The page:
WASHINGTON -- The Republican-controlled Senate on Wednesday blocked a White House plan to cut almost $15 billion in unused government money meant for children's health insurance and other programs.
Two Republicans -- Susan Collins of Maine and Richard Burr of North Carolina -- joined with Democrats to defeat the measure that was supported by President Donald Trump. Fifty senators opposed the plan, and 48 supported it.
The so-called rescissions package would take a mostly symbolic whack at government spending because it would eliminate leftover funding that likely would not have been spent anyway.
"Rescission authority" is a mechanism little used in recent years that allows presidents to submit to Congress a request to cancel spending it has already approved.
Trump and GOP conservatives had embraced the plan after passage in March of a $1.3 trillion catchall spending bill that they say was too bloated.
The GOP-controlled House narrowly passed the spending cuts earlier this month after the White House urged lawmakers "to return this funding to the Federal Treasury rather than use it as a budgetary gimmick to offset spending elsewhere."
But passage had never been assured in the Senate, where a number of Republicans had been cool to the idea from the start.
The budget deficit is on track to exceed $800 billion this year despite a strong economy.
The cuts in the rescissions package included $7 billion from the Children's Health Insurance Program, mostly from an expired account that can no longer be used; $5 billion from Energy Department programs, including a little-used loan program for advanced technology vehicle manufacturing; and smaller amounts from a variety of other programs ranging from Forest Service land acquisition to the Millennium Challenge Corp.
Independent analyses said that since most of the money would not have been spent anyway, the actual spending reduction was closer to $1 billion. That's a tiny fraction of the federal budget, but conservative lawmakers in both chambers viewed it as a start in showing Congress' commitment to reining in spending in a midterm election year, at a time of drastically rising deficits and debt.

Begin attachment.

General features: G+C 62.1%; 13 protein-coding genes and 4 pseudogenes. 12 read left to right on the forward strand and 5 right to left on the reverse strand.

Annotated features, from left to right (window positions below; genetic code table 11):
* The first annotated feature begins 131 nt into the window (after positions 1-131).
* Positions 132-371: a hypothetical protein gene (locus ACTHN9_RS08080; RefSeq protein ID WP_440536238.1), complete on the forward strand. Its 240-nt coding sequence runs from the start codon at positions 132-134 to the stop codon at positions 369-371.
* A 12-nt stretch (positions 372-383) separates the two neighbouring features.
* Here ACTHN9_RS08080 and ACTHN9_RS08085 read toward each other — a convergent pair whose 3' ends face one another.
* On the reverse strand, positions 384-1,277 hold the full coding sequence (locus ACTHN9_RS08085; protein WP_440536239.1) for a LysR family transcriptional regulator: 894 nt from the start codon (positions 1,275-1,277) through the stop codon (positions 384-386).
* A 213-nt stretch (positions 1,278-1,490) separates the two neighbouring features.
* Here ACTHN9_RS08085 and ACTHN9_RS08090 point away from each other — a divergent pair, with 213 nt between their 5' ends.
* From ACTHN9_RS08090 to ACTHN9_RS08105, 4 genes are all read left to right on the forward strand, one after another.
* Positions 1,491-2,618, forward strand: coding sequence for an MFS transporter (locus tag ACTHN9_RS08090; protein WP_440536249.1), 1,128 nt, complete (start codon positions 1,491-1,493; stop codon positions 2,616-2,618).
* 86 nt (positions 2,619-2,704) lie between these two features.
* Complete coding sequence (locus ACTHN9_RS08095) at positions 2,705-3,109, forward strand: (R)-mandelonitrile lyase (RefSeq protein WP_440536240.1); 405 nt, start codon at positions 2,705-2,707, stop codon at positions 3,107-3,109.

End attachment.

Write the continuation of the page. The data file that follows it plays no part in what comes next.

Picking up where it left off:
Democrats complained about the prospect of money being taken from the Children's Health Insurance Program.
Sen. Patrick Leahy, D-Vt., said the idea that Republicans would claw back billions of dollars from children's health insurance, affordable housing and rural development after forcing through tax cuts "goes beyond laughable. It's unconscionable."
But Sen. Mike Lee, R-Utah, said spending rescissions were a common practice in past decades and were usually done on a bipartisan basis.
"Returning unused taxpayer money isn't just good government. In a republic, it should be expected. It should be the norm," Lee said.
Burr's opposition was unexpected and came after he was not guaranteed a vote on his amendment to protect funding for land and water conservation. The rescissions package included $16 million in land and water conservation funds designated for the Forest Service and promised to specific projects.
Burr and other senators led a bipartisan news conference Wednesday to mark 100 days until the conservation program expires unless Congress votes to reauthorize it. The 54-year-old fund boosts outdoor recreation, conservation and preservation nationwide while supporting millions of jobs and contributing billions of dollars to the U.S. economy, Burr said.
Collins said in a statement Wednesday that the rescissions package was unnecessary.
"My belief is that it's the job of Congress to comb through these accounts, and that's what we do on the [Senate] Appropriations Committee," she said.
She had said she was not comfortable with supporting cuts to the Children's Health Insurance Program.
"It is disappointing that the Senate chose to reject this common-sense plan, and the American people should be asking their representatives in Washington one simple question: If they cannot pass good-government legislation to recapture unnecessary funds, how can we ever expect them to address Washington's staggering debt and deficit problem?" said White House Budget Director Mick Mulvaney in a statement.
Trump sought to cancel spending after the GOP came under fire from conservatives for signing the fiscal 2018 spending bill. Using an obscure provision in the 1974 Budget Act, the president can freeze spending for 45 days while Congress debates a request to cancel appropriated spending. A bill making the cuts cannot be filibustered in the Senate, unlike regular spending bills.
The White House initially sought to cancel some spending from that bill. Republican lawmakers said that doing so would violate bipartisan deals they had struck with Democrats. The White House settled on seeking to cut funds from previous years.
Information for this article was contributed by Matthew Daly and Kevin Freking of The Associated Press; by Erica Werner of The Washington Post; and by Erik Wasson of Bloomberg News.
A Section on 06/21/2018
Print Headline: Senate repels push to slash unused $15B